Silencing guns in African could reduce infant mortality rate by more than 50 per cent, with research showing that armed conflicts not only deny children access to quality healthcare, but also subjects them to other forms of suffering.
With the help of National Human Rights Institutions – under the umbrella of the Network of African National Human Rights Institutions – themes like conflict resolution and peace building are alternatives to the combats.
State struggles to combat rebels in armed conflicts are not only eating into the economy of the content, but also derailing sustainable development.
Perennial protracted civil wars and other forms of armed conflicts in Africa and other parts of the world have contributed to separation of the children from their families, with more others being denied the right to education after recruitment as soldiers for the warring factions.
Besides, as they run away to safe areas, other rights such as access to safe food, water and sanitation are put at stake, situations that reduce their survival.
The Continental study on the impact of conflict and crises on children in African, 2017, says conflict in Africa account for a 50 per cent surge in infant deaths and 15 per cent increase in undernutrition.
In times of conflict, there are 2.5 times fewer doctors per capita than on peacetime, the report says.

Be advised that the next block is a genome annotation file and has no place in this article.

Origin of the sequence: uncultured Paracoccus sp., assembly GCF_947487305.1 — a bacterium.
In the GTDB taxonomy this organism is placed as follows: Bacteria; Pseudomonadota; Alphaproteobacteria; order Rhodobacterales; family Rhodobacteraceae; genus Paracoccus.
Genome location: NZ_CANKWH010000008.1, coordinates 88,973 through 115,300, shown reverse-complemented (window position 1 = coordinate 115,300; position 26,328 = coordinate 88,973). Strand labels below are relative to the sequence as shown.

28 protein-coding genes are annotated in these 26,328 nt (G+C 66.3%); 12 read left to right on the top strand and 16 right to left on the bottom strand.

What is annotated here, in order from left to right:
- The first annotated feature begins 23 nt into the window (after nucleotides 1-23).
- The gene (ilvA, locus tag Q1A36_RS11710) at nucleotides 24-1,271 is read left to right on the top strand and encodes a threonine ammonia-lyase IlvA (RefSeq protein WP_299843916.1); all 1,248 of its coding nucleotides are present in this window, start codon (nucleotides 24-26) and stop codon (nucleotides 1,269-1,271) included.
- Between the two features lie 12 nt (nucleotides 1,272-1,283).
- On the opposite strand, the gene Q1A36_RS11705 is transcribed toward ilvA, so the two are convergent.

“Children are 24 times more likely to die during armed conflict due to illness and injury than in peacetime. In conflict situations, girls in particular face increased threats of trafficking, exploitation and sexual and gender-based violence,” the African Committee of Experts on the Rights and Welfare of the Child report says.
Armed conflicts involving children directly as solders or other dehumanizing forms is against international laws.
It also guards against the use of children in armed conflicts as well as their sale, involvement in prostitution, and pornography.
The African Union has set up a goal of “silencing the gun by 2020” as one of the ways of spurring socio-economic growth towards Africa’ Agenda 2063 and the global Sustainable Development Goals of 2030.